It is rapidly becoming clear that the momentary emotional response of gratitude for another person’s kind action toward the self can help find new or remind of current people in one’s life who would make good relationship partners, and provide fuel – coordinating mind, body, and behavior -- to help bind the two individuals more closely together. The current proposal takes this theory to the next level, suggesting that gratitude serves the good of the group, and in fact society. Building on the PI’s leading-edge line of research on gratitude within the interpersonal process, a series of methodologically sophisticated studies conducted in the lab as well as the field were designed to test implications of expressing gratitude (versus other positive sentiments) for each member of the pair, 3rd party witnesses, the immediately surrounding group, and even outcomes at the level of the organization. The first aim of the research project is to test the hypothesized impact of one individual’s expressed gratitude on outcomes for all group members as well as for the organization. The secondary aim of the research project is to test an overlooked pathway through which expressed gratitude might fuel the spread of altruism (not merely re-paying-it-forward): a 3rd party witness to the expression. The third aim of the research project is to identify how gratitude can be used for transformational leadership, through perceptions of the leader and influence on those of lower power. Collectively, this work is designed to quickly identify the ways to amplify the benefits of gratitude as well as the barriers to its use. The project team will deliver a “best practices” document and hold a public event. If successful, we will have identified a key factor for societal good as well as how it works within some of the most important social relationships of everyday life, those with loose ties. As such, the current work has sweeping implications for research as well as implementation to benefit the lives of many.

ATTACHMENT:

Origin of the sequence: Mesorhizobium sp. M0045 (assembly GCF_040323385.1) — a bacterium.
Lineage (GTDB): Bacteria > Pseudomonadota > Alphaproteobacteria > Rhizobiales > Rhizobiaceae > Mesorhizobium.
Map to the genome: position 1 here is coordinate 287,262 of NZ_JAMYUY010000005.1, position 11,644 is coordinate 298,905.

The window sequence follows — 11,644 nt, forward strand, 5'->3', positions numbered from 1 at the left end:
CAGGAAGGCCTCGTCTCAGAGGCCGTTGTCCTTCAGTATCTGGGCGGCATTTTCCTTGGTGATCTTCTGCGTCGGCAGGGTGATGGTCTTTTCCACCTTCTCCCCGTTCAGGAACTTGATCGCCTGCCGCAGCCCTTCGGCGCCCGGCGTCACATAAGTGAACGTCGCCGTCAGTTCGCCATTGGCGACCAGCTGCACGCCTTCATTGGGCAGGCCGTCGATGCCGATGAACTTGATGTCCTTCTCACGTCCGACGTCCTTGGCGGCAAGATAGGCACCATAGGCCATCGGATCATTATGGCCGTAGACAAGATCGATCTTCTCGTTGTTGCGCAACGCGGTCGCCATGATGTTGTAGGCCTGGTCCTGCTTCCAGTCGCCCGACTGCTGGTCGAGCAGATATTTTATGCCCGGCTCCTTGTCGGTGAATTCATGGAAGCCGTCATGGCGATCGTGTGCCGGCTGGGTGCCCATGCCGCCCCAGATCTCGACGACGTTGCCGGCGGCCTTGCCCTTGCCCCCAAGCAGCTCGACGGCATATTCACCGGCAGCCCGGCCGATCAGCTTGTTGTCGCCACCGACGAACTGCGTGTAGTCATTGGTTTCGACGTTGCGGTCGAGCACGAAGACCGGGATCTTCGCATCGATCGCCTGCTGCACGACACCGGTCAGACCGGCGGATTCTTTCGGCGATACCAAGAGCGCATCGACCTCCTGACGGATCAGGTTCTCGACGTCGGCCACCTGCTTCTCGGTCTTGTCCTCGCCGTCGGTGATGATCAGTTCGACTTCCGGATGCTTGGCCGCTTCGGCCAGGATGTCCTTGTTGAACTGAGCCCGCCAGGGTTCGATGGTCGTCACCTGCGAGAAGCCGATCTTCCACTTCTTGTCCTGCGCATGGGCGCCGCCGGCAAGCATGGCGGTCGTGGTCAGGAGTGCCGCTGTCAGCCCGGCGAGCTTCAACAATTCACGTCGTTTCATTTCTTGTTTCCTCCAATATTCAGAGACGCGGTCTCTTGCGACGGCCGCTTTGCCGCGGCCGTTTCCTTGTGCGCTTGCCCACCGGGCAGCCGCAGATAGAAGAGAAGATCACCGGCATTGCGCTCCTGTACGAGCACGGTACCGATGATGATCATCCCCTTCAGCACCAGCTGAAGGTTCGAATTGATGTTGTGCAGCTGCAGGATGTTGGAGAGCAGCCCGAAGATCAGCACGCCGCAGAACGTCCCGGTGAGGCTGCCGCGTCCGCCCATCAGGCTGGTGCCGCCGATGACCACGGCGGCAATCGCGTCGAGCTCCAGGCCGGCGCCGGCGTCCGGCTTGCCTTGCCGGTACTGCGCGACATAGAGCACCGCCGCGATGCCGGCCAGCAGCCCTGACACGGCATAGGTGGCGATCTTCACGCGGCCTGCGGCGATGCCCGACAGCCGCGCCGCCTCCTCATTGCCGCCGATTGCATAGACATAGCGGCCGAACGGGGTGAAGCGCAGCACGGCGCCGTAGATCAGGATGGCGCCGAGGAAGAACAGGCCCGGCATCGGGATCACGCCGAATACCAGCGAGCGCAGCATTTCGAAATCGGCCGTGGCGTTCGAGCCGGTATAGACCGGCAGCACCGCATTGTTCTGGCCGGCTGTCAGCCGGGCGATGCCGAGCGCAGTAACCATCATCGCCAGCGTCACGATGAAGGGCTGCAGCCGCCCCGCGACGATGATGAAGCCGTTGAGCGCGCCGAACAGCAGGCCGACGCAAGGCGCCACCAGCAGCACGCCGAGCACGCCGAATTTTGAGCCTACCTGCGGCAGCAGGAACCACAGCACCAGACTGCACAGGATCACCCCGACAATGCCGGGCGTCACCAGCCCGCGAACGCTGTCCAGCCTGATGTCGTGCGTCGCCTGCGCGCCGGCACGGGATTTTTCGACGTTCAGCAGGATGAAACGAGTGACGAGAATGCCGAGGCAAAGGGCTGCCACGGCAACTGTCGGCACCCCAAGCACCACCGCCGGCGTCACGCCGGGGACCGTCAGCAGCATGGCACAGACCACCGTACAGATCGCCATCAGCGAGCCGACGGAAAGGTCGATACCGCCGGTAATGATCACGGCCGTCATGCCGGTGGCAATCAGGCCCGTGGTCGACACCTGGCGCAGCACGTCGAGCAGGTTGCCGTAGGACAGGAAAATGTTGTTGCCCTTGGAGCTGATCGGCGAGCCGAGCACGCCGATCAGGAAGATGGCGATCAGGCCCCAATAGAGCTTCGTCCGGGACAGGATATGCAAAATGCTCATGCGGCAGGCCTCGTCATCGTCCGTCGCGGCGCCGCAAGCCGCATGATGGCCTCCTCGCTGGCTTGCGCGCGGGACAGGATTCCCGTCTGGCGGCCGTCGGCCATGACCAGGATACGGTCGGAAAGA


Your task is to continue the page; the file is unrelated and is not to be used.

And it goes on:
|Effective start/end date||2/1/15 → 1/31/18|
- John Templeton Foundation